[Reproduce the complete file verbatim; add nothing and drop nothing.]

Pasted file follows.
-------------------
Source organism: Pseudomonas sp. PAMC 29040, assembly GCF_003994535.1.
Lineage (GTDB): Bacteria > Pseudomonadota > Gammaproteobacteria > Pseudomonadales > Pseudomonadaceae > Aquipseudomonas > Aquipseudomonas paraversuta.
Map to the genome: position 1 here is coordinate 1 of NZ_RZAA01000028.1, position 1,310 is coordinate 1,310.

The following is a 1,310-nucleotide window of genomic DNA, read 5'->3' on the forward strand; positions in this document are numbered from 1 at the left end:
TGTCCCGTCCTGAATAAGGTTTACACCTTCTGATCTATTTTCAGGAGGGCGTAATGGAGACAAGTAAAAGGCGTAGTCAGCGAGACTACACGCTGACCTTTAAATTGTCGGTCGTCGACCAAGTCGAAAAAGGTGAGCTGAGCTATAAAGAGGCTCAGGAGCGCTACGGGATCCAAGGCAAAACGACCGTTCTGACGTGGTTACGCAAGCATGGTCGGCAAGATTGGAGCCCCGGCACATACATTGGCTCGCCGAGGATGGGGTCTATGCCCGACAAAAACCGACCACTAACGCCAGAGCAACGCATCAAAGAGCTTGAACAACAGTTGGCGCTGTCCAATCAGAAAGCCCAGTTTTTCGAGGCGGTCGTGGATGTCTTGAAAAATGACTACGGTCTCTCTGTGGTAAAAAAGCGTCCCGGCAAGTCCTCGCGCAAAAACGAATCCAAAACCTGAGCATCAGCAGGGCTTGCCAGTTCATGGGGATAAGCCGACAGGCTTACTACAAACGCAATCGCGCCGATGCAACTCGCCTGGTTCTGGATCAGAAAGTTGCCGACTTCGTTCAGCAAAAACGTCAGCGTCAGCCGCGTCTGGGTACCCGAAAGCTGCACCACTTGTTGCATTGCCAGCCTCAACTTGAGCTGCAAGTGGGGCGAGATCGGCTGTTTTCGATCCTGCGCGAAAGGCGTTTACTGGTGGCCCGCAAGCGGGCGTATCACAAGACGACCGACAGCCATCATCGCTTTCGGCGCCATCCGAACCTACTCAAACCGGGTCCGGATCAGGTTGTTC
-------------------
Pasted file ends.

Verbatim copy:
Source organism: Pseudomonas sp. PAMC 29040, assembly GCF_003994535.1.
Lineage (GTDB): Bacteria > Pseudomonadota > Gammaproteobacteria > Pseudomonadales > Pseudomonadaceae > Aquipseudomonas > Aquipseudomonas paraversuta.
Map to the genome: position 1 here is coordinate 1 of NZ_RZAA01000028.1, position 1,310 is coordinate 1,310.

The following is a 1,310-nucleotide window of genomic DNA, read 5'->3' on the forward strand; positions in this document are numbered from 1 at the left end:
TGTCCCGTCCTGAATAAGGTTTACACCTTCTGATCTATTTTCAGGAGGGCGTAATGGAGACAAGTAAAAGGCGTAGTCAGCGAGACTACACGCTGACCTTTAAATTGTCGGTCGTCGACCAAGTCGAAAAAGGTGAGCTGAGCTATAAAGAGGCTCAGGAGCGCTACGGGATCCAAGGCAAAACGACCGTTCTGACGTGGTTACGCAAGCATGGTCGGCAAGATTGGAGCCCCGGCACATACATTGGCTCGCCGAGGATGGGGTCTATGCCCGACAAAAACCGACCACTAACGCCAGAGCAACGCATCAAAGAGCTTGAACAACAGTTGGCGCTGTCCAATCAGAAAGCCCAGTTTTTCGAGGCGGTCGTGGATGTCTTGAAAAATGACTACGGTCTCTCTGTGGTAAAAAAGCGTCCCGGCAAGTCCTCGCGCAAAAACGAATCCAAAACCTGAGCATCAGCAGGGCTTGCCAGTTCATGGGGATAAGCCGACAGGCTTACTACAAACGCAATCGCGCCGATGCAACTCGCCTGGTTCTGGATCAGAAAGTTGCCGACTTCGTTCAGCAAAAACGTCAGCGTCAGCCGCGTCTGGGTACCCGAAAGCTGCACCACTTGTTGCATTGCCAGCCTCAACTTGAGCTGCAAGTGGGGCGAGATCGGCTGTTTTCGATCCTGCGCGAAAGGCGTTTACTGGTGGCCCGCAAGCGGGCGTATCACAAGACGACCGACAGCCATCATCGCTTTCGGCGCCATCCGAACCTACTCAAACCGGGTCCGGATCAGGTTGTTC